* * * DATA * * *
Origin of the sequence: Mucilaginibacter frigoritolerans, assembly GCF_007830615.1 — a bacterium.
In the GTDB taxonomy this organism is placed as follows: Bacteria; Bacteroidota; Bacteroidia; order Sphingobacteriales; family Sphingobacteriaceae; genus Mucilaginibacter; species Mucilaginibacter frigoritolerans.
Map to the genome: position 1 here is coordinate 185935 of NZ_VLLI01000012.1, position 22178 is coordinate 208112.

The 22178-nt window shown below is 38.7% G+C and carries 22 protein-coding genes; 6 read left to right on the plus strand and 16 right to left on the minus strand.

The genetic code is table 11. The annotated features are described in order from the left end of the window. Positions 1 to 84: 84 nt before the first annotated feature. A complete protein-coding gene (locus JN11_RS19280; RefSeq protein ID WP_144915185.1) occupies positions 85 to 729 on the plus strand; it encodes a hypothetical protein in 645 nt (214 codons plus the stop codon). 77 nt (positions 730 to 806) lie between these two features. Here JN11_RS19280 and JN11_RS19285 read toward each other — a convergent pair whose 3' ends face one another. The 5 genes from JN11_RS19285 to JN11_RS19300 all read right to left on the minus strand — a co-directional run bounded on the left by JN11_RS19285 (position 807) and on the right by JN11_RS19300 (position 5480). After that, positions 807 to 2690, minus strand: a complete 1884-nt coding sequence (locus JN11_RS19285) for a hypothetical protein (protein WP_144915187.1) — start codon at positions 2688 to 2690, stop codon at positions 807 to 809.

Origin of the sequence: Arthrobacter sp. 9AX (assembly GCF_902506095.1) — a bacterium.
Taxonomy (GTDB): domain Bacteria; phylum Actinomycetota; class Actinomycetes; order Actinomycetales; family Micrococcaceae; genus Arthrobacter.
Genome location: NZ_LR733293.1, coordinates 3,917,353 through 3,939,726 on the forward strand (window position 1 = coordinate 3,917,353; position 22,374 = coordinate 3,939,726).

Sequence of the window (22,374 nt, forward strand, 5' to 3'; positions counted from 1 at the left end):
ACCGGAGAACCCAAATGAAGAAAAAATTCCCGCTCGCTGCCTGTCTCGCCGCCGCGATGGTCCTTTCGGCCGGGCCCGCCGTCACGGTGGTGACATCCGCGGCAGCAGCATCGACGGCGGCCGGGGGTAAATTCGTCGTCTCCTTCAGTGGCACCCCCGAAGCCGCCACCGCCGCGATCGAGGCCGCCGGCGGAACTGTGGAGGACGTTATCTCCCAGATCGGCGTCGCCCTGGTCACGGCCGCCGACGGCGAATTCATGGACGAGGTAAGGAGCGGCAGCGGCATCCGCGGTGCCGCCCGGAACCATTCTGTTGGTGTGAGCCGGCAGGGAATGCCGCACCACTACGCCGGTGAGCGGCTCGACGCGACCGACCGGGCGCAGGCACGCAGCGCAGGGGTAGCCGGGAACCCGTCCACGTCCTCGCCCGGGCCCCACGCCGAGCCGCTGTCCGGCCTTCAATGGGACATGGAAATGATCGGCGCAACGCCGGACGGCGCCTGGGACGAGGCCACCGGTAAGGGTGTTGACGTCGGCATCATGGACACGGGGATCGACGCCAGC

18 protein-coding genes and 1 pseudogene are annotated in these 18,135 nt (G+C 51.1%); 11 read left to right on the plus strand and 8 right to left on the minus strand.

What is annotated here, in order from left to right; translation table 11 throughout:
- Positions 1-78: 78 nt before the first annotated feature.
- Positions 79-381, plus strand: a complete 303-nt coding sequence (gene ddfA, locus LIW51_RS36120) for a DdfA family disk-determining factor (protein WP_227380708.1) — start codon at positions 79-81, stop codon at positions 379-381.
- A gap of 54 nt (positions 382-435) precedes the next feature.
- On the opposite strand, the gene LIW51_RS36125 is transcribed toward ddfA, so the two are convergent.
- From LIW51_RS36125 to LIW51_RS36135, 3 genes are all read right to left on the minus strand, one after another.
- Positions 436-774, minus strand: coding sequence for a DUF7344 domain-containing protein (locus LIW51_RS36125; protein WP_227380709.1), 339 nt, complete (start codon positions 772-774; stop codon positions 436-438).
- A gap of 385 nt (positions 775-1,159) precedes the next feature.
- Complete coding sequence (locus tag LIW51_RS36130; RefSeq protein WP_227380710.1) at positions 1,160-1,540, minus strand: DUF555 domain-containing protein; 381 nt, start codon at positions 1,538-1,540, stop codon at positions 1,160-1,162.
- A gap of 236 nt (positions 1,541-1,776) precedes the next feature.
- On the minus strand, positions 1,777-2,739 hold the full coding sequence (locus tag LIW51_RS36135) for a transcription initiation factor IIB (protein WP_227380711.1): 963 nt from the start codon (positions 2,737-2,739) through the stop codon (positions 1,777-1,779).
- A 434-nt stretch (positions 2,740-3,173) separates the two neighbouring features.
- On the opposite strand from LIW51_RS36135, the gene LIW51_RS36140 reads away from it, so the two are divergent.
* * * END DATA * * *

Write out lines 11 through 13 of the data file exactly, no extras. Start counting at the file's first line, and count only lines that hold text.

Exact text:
18 protein-coding genes and 1 pseudogene are annotated in these 18,135 nt (G+C 51.1%); 11 read left to right on the plus strand and 8 right to left on the minus strand.

What is annotated here, in order from left to right; translation table 11 throughout:
- Positions 1-78: 78 nt before the first annotated feature.